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Don't plug it without a load (speaker or 12 -16 ohm 25-50W resistor as a load) or you risk the output transformer. Should use a variac and light bulb to bring it up and see if it works, but caps are likely dried up causing shorts. Handy to have after changing parts to make sure everything is okay.

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Best to replace all caps and check resistors as mentioned as you risk the transformers.

Clean tube pins and sockets, along with checking the tightness of tube sockets. Pins on tube sockets can be re-tightened with dental picks.

Pots can be cleaned.

See how it sounds, and it may be good, but small looking Output Transformer may mean it's lacking. Give it chance though! Output transformer is what makes a tube amp sound great if it is a good one. It can be changed as there are many good to great ones out there for sale.

Edcor makes affordable SE output trans that many like for a start.

With the 5881 tube you may get 6-10W depending how it's run.

Beware of high voltages held in caps & transformers after amp is first unplugged. Takes a while to bleed off. You can short caps to drain with 150K 2K resistor & wire.

Keep one hand behind your back when working on high voltages.

Good Luck,

Randy

Last edited by rmyauck; 22nd March 2012 at 12:44 AM.
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Old 22nd March 2012, 12:29 AM   #9
rmyauck is offline rmyauck  Canada
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I wouldn't gut it as it's good to learn on as is. Those old octal input tubes sound better than many of the later 9 pin! Replace one cap at a time so you don't mix a connection up. Take lots of pics as you don't have a schematic. Another bonus is you have the preamp too! You could also make a schematic by tracing wires and drawing it out for reference.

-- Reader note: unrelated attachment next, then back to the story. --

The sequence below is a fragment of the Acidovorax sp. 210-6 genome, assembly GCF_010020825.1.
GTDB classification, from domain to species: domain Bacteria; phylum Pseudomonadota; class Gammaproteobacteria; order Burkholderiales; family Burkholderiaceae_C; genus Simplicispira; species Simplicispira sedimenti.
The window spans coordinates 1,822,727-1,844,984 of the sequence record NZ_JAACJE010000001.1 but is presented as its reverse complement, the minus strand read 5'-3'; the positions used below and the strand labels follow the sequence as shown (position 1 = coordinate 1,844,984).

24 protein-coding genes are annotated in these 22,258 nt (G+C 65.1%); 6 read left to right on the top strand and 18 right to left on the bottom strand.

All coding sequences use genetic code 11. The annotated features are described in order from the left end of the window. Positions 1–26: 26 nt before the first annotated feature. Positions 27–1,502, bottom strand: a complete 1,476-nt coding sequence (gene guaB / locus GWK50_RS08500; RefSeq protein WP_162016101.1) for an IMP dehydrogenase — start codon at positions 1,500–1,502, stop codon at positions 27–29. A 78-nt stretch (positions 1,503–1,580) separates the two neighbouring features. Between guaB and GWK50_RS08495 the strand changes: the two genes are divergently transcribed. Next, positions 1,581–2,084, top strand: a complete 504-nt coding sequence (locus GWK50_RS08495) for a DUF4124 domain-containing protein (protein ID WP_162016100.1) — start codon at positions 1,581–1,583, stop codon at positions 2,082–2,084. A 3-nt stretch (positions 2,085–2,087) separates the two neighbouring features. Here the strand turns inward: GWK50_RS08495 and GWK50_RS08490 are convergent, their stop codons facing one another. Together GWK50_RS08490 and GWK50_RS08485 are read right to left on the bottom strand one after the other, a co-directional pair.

Those transformers should be okay if it wasn't stored in a wet place. It would be rusty if it was. If in doubt put it in the sun for several hours or 100 F oven if possible.

All those tube on it are very available and affordable too!

Just depends what you want to use the amp for and speaker as you need an efficient one.

If you don't need a guitar amp I would try it as is and update to a better output transformer if desired as SE Amps to have their + merits to many.

12AX7 is popular for guitar amps as you probably noticed, because of the distortion characteristics it has.



This might help make it easier!

Speedy Component Replacement

Randy

Last edited by rmyauck; 22nd March 2012 at 12:53 AM.
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Old 22nd March 2012, 01:04 AM   #10
rdshear is offline rdshear  United States
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That link was very interesting. I've messed with electronics for many years, I'm just new to audio and tubes. I've never heard of that method of component replacement. I'm planning on cleaning it up. I like your plan of attack. I'm going to pull the speaker that came with it out of the box and see how it looks. If it looks ok, I'll probably hook it up for testing.